Community Research and Development Information Service - CORDIS

FP5

LUBRICOAT Report Summary

Project ID: G5RD-CT-2000-00410
Funded under: FP5-GROWTH
Country: Spain

LCA on applicability of LFC-EAL combinations

The life cycle assessments (LCA) has been performed following the ISO 14040-series of guidelines in order to analyse the environmental impact of biodegradable lubricants in combination with low friction coatings in comparison to mineral oils and uncoated materials. Life cycle assessment is a technique for assessing the environmental aspects and potential impacts associated with a product, by the compilation of an inventory of relevant inputs and outputs (energy, raw materials, air and water emissions, solid waste) of a product system. The potential environmental impacts associated with those inputs and outputs are evaluated using the Ecoindicator 99 and the results of the inventory analysis and impact assessment phases are interpreted to the objectives of the study.

This analysis has been carried out in three stages:
- A comparison between the production of mineral oils, vegetable and synthetic lubricants.

- Study of the impact of coating processes.

- A complete life cycle analysis of the whole tribosystem applied to specified components.

The results are that the environmental impact of coating is negligible compared to the impact of the lubricant.

Sensitivity analysis was performed: Taking into account the assumptions of this study, the Lubricoat system will have the same environmental impact as the conventional system if the EAL lifetime is 63% of the mineral lubricant lifetime.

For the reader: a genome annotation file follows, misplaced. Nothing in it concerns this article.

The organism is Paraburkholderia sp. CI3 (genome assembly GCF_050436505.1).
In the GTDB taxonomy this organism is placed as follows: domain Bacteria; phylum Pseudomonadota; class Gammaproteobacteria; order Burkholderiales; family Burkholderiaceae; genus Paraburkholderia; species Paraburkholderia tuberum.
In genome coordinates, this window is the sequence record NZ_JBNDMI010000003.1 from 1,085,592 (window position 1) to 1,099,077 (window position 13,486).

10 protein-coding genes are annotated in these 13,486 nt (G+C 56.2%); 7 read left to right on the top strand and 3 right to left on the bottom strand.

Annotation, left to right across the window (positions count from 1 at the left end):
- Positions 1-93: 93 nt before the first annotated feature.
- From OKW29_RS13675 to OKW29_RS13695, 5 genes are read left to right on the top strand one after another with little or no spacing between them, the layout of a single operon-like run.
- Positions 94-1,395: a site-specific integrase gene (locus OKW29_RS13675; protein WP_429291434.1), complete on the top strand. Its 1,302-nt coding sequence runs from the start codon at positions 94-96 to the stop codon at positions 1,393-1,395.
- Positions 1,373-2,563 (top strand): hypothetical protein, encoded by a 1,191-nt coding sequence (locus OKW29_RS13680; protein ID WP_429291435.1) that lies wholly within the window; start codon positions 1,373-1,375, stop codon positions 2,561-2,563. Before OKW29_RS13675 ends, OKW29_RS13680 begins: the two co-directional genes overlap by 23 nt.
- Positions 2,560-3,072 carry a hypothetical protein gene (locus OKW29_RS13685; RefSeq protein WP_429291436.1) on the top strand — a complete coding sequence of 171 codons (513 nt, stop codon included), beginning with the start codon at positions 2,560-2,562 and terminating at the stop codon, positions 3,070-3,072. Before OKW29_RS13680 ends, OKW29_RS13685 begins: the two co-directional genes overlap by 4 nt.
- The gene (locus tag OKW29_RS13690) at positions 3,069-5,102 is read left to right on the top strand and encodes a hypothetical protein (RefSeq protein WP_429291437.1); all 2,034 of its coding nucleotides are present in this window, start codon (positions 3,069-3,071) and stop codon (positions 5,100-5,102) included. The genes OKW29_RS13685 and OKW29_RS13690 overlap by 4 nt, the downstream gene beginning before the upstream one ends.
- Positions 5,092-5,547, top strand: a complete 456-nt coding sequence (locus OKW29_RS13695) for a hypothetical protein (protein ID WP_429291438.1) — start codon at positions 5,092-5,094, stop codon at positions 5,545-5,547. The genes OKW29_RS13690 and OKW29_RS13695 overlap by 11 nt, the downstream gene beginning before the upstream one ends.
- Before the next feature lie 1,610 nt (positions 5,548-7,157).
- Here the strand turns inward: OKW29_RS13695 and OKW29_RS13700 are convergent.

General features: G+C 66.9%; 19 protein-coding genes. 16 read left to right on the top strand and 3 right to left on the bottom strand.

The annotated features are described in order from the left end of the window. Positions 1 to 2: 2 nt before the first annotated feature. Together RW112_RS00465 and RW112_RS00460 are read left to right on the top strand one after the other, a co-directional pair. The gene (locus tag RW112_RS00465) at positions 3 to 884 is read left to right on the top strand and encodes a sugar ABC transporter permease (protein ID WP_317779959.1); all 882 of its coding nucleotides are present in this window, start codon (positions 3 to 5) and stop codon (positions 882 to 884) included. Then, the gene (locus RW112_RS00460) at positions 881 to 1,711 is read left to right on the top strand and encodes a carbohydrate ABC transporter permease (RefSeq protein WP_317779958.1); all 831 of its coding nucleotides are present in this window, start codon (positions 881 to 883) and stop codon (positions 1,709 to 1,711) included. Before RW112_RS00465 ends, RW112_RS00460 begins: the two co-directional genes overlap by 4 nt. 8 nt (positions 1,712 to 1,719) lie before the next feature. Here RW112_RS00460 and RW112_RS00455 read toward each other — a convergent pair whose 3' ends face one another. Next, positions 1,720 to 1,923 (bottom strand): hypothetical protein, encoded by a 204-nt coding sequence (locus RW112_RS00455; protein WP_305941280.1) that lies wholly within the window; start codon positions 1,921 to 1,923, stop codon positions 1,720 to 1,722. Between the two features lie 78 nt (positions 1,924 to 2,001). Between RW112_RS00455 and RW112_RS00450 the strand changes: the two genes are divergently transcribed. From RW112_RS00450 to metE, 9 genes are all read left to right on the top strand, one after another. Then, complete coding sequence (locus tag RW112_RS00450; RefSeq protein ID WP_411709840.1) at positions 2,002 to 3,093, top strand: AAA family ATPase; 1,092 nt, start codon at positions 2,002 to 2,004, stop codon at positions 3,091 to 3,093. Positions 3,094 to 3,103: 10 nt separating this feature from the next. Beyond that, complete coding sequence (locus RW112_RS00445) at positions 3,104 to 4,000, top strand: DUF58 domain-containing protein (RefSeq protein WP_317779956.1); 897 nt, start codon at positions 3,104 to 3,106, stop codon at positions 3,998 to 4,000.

If EAL lifetime is >63% of mineral oil lifetime then the Lubricoat system has better environmental properties than the conventional system.

DLC manufacturing
The major impact is due to the electricity consumption during the coating process. (Creation and sustaining plasma!)

Lubricant manufacturing
In the Mineral lubricant manufacturing process the main environmental impact is the depletion of fossil fuel resources caused by the use of crude oil

The main environmental impacts of the EAL can be distributed between the transport of raw materials needed in the EAL manufacturing (26 % of the total impact), the TMP of the esterification process (30%) and the Refined rapeseed oil (31%)

General conclusion: if a subjective normalisation and weighting step is applied the production of EAL is more environmentally friendly than production of mineral oil based lubricants.

Contact

Javier BARRIGA, (Head of Surface Physics and Technology Unit)
Tel.: +34-943206744
Fax: +34-943202757
E-mail
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